Feel the fear and do it anyway: advice for people over 40 (from people over 40) in the kink scene

Navigating the kink scene is generally a great mix of exciting and daunting. If you’re discovering your kinky side when you’re no longer a 20- or 30-something, though, there is a unique set of challenges that you might face. These could include practical things – like juggling responsibilities you didn’t have in your twenties, or managing a changing libido – but there are also the complexities of societal attitudes towards age. Not to mention the realities of baring skin in a room full of strangers (potentially for the first time.)

While we’re not going to go into all the nuances of age on the kink scene in this article, there are some things you can do to maximise the excitement and minimise the nerves. 

Here is our advice for people over 40 (from people over 40) on how to navigate the kink scene. 

1. Join and follow online communities and groups

Most events have online spaces to connect with fellow kinksters. It might be a Whatsapp chat, a Discord server, an Instagram account, a Fetlife event, or a good old Facebook group. It’s worth familiarising yourself with these things if you’re looking to scope out whether a space is right for you. (They likely won’t all be.)

Fetlife’s events page is a great place to start looking for events that might be of interest to you. You can set your location, but you will need to join the platform in order to access the events. 

It’s important to note here that there is so much more to the kink scene than “just” sex. Of course, sex is – or can be – a part of your experience, but it really doesn’t have to be. There is so much more to explore: connection, intimacy and a like-minded community for a start. It’s worth knowing what you want to get out of it.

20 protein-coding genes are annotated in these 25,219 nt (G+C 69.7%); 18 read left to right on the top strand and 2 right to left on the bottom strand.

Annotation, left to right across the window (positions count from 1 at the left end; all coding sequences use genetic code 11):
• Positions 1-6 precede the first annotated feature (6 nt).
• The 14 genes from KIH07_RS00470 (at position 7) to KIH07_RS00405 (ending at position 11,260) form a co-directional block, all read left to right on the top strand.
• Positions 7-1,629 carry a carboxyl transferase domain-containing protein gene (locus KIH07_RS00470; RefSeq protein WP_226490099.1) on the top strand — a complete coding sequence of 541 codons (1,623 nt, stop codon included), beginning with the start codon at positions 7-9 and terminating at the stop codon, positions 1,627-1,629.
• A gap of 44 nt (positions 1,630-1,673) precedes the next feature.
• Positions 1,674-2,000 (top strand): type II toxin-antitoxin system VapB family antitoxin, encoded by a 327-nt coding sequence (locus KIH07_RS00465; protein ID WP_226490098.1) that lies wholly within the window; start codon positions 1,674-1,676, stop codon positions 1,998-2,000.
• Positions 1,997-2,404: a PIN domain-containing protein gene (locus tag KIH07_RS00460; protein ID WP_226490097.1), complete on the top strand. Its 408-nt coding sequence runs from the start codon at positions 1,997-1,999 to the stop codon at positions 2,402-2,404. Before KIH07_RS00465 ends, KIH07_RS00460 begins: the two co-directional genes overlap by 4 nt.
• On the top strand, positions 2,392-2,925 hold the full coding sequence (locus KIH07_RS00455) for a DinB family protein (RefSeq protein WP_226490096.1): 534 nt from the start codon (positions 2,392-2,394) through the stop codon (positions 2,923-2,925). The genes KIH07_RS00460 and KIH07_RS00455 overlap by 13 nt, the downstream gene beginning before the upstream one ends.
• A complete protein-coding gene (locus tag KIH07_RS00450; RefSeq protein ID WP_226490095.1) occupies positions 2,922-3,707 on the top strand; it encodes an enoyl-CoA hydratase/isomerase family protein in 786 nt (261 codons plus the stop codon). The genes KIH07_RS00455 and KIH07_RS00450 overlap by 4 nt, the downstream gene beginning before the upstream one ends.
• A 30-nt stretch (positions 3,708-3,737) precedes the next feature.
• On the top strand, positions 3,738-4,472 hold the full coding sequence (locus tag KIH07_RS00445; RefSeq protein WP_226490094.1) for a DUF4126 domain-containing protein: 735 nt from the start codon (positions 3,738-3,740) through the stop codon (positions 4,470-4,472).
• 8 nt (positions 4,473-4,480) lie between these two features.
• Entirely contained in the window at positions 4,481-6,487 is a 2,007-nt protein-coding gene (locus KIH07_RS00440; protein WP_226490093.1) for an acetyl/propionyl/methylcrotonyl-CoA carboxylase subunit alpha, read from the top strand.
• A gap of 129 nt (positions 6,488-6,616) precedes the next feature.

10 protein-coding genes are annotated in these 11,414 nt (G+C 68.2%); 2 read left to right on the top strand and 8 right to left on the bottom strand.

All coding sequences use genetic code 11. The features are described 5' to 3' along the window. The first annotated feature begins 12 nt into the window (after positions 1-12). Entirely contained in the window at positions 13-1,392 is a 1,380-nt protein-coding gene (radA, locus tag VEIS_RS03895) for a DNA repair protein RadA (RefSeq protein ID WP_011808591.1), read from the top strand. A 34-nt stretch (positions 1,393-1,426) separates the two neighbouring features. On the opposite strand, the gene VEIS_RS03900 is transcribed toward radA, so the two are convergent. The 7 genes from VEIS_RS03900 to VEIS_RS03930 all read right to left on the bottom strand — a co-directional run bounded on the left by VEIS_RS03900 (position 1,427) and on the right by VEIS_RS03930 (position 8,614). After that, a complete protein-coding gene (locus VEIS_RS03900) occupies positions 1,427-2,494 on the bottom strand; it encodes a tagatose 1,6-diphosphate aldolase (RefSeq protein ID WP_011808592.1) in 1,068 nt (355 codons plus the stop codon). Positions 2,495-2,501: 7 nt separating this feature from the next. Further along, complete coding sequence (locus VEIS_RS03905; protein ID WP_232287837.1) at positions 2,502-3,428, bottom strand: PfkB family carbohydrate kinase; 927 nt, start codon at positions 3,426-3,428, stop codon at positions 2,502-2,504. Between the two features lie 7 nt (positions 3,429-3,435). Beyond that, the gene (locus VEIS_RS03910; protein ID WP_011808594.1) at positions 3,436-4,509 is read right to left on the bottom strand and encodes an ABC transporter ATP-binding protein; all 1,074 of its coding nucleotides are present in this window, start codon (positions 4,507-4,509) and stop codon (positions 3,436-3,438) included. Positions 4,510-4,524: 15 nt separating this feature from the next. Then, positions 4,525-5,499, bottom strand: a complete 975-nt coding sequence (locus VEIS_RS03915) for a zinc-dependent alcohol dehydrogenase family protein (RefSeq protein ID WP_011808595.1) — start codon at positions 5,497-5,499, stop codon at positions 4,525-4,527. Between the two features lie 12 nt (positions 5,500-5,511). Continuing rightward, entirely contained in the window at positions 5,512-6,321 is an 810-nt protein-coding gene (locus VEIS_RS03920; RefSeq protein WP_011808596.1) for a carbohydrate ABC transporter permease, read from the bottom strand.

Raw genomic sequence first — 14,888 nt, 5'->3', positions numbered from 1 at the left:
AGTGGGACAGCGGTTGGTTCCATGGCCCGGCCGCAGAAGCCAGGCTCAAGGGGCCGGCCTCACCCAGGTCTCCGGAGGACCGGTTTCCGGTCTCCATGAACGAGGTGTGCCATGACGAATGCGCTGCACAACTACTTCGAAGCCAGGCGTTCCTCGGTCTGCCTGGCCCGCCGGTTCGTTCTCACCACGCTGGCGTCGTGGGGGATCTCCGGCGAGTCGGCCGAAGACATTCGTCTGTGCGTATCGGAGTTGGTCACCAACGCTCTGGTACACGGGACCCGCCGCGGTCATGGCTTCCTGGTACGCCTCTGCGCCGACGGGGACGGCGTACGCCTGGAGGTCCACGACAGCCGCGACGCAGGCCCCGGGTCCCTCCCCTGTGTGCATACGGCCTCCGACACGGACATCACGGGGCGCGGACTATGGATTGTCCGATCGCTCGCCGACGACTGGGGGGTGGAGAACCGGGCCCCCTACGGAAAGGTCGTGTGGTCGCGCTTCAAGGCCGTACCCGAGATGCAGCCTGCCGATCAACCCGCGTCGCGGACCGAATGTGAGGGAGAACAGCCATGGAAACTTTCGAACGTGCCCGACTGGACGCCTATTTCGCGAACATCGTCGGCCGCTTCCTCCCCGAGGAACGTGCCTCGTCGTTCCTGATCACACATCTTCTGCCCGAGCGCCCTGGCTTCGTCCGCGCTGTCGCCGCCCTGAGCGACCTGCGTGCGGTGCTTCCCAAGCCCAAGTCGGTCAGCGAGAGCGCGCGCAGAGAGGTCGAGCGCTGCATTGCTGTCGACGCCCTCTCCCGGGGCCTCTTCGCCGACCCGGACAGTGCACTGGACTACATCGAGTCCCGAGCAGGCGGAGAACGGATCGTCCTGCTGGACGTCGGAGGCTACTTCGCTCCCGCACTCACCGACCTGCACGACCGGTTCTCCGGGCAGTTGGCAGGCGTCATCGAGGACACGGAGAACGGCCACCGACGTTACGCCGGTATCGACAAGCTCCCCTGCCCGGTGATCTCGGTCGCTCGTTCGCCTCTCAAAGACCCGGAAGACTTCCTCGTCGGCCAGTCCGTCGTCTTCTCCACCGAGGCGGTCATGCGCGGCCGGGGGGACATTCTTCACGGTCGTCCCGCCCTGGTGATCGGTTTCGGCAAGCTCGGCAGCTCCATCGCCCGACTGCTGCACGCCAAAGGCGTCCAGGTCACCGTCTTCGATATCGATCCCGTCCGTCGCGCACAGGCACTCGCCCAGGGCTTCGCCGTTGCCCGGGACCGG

2. Start small, with socials or classes

Once you’ve found some events you think you might enjoy, or communities you’d like to explore, start with a social (often called a “munch”) or a class rather than jumping into a full scale play party.

Catherine, who was in a monogamous vanilla marriage until she was 40, jumped into dating – and kink – as a 40-something. For her, spaces like Anatomie – which offers classes and smaller events, including life drawing and discussion groups – have been an amazing way to meet like-minded people. “It’s such an exciting time now, as a confident, openly poly, queer woman heading for the next stage in my life,” she says.

3. Know the rules (and be prepared to respect them)

When navigating the kink scene, it’s important to be familiar with the rules of events you want to go to. And to respect them. Many kinksters – regardless of age – can feel put out having to follow dress code rules, for example. But those rules are generally there for a reason – even if it’s just to show that you’ve read the rules. Attitudes to kink are changing, and the scene is evolving fast: if we want to be active on it, it’s our responsibility to keep up.